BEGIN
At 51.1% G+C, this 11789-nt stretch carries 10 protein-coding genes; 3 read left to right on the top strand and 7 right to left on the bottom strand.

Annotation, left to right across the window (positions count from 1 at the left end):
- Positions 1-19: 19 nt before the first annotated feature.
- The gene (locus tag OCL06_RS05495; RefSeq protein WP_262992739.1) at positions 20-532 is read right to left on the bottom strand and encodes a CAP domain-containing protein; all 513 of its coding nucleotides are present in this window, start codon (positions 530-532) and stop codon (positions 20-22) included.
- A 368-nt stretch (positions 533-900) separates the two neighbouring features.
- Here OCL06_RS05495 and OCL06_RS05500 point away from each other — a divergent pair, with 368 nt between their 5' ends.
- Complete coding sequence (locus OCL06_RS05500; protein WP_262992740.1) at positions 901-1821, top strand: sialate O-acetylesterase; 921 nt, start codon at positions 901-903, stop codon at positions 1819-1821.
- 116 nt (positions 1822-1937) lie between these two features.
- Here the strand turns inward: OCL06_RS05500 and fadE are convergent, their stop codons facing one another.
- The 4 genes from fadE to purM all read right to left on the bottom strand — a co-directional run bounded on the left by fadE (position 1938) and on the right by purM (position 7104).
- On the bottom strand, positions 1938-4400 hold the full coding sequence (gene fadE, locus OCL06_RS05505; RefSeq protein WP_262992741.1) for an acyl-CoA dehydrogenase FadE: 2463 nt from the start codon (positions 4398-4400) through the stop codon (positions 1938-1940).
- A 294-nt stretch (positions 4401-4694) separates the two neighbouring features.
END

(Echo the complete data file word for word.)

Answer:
At 51.1% G+C, this 11789-nt stretch carries 10 protein-coding genes; 3 read left to right on the top strand and 7 right to left on the bottom strand.

Annotation, left to right across the window (positions count from 1 at the left end):
- Positions 1-19: 19 nt before the first annotated feature.
- The gene (locus tag OCL06_RS05495; RefSeq protein WP_262992739.1) at positions 20-532 is read right to left on the bottom strand and encodes a CAP domain-containing protein; all 513 of its coding nucleotides are present in this window, start codon (positions 530-532) and stop codon (positions 20-22) included.
- A 368-nt stretch (positions 533-900) separates the two neighbouring features.
- Here OCL06_RS05495 and OCL06_RS05500 point away from each other — a divergent pair, with 368 nt between their 5' ends.
- Complete coding sequence (locus OCL06_RS05500; protein WP_262992740.1) at positions 901-1821, top strand: sialate O-acetylesterase; 921 nt, start codon at positions 901-903, stop codon at positions 1819-1821.
- 116 nt (positions 1822-1937) lie between these two features.
- Here the strand turns inward: OCL06_RS05500 and fadE are convergent, their stop codons facing one another.
- The 4 genes from fadE to purM all read right to left on the bottom strand — a co-directional run bounded on the left by fadE (position 1938) and on the right by purM (position 7104).
- On the bottom strand, positions 1938-4400 hold the full coding sequence (gene fadE, locus OCL06_RS05505; RefSeq protein WP_262992741.1) for an acyl-CoA dehydrogenase FadE: 2463 nt from the start codon (positions 4398-4400) through the stop codon (positions 1938-1940).
- A 294-nt stretch (positions 4401-4694) separates the two neighbouring features.